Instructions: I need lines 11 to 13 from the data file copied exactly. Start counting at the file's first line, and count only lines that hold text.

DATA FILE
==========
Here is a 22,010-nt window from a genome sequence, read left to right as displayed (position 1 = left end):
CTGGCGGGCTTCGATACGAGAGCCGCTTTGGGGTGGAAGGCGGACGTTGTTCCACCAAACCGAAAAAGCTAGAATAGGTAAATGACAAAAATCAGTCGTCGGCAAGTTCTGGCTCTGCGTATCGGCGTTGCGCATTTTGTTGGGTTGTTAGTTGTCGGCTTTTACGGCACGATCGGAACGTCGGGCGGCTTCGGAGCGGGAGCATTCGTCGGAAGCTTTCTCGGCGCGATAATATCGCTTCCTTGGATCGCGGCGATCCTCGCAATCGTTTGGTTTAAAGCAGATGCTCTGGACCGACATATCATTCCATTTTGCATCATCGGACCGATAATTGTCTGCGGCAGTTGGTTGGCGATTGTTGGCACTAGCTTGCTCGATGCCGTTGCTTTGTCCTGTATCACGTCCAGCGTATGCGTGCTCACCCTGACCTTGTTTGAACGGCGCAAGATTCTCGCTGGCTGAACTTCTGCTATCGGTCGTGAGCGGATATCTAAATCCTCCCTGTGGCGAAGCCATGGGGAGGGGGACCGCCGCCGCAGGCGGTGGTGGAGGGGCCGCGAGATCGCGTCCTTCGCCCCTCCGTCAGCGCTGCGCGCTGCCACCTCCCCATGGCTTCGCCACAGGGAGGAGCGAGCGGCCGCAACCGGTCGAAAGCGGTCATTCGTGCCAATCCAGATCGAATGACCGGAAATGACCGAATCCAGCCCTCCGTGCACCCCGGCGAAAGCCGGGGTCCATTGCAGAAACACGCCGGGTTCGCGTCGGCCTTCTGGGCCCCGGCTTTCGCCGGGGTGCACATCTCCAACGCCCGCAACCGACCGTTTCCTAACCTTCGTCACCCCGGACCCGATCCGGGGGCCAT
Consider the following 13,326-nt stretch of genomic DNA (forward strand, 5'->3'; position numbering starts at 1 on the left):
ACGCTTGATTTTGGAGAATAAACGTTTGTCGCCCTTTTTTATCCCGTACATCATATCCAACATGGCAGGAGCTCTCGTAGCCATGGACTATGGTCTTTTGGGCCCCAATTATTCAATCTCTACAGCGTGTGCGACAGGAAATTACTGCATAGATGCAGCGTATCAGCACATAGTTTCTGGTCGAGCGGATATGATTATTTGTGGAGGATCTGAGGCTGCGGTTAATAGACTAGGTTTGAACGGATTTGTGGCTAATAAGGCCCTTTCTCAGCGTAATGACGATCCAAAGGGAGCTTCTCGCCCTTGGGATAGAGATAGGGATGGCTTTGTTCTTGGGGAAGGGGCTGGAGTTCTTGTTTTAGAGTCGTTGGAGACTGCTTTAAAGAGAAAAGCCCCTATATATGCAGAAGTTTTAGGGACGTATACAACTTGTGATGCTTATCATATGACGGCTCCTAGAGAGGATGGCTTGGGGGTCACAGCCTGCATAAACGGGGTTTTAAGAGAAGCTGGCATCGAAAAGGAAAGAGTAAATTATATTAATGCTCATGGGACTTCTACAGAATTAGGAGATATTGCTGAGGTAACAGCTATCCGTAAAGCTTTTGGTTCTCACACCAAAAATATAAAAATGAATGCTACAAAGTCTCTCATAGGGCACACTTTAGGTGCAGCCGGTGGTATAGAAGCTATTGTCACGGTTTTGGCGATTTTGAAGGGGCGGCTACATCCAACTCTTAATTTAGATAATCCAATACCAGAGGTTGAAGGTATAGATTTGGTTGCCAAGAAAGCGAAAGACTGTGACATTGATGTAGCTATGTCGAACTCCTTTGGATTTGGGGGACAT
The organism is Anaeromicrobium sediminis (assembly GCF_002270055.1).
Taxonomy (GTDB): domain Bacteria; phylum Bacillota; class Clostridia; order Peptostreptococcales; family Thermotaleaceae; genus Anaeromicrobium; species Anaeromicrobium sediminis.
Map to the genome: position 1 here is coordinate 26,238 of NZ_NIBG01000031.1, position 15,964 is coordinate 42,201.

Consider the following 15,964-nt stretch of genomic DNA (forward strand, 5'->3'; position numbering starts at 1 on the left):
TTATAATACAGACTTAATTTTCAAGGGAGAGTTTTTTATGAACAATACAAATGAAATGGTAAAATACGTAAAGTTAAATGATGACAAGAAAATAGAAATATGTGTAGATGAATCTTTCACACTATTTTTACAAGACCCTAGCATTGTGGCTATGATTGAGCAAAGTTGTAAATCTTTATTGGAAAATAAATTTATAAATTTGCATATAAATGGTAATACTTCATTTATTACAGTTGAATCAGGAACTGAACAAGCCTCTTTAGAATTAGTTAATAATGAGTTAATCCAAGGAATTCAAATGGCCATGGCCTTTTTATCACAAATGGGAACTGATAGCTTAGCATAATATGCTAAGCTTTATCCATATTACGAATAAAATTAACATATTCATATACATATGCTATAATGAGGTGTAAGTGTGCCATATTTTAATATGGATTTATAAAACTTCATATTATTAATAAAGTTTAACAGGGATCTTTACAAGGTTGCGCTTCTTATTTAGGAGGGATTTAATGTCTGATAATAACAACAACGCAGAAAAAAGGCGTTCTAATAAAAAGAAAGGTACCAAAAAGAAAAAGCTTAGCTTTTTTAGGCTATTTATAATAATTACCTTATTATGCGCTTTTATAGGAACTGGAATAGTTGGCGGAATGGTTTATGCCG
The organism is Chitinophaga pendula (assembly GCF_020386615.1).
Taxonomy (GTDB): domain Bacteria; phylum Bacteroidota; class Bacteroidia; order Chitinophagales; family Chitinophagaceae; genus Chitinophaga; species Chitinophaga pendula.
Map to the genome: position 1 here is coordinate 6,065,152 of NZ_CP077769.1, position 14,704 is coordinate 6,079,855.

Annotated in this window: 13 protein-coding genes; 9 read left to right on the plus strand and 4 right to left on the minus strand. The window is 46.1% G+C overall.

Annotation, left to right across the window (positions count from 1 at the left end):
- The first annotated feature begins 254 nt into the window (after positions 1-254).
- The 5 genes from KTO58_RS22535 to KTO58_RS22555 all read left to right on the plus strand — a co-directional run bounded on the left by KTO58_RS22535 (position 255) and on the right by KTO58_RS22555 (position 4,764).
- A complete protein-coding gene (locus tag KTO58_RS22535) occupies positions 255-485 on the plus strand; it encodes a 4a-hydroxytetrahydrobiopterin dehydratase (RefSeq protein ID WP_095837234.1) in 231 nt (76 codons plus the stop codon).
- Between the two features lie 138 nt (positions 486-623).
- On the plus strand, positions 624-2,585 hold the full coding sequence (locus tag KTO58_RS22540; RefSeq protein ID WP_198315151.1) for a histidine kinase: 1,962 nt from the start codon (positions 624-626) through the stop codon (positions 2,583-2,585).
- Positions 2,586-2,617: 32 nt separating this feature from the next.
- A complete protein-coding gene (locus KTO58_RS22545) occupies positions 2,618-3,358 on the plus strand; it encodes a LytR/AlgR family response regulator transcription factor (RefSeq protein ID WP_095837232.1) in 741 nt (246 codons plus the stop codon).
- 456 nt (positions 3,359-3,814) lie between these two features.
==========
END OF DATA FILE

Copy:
Taxonomy (GTDB): domain Bacteria; phylum Bacteroidota; class Bacteroidia; order Chitinophagales; family Chitinophagaceae; genus Chitinophaga; species Chitinophaga pendula.
Map to the genome: position 1 here is coordinate 6,065,152 of NZ_CP077769.1, position 14,704 is coordinate 6,079,855.

Annotated in this window: 13 protein-coding genes; 9 read left to right on the plus strand and 4 right to left on the minus strand. The window is 46.1% G+C overall.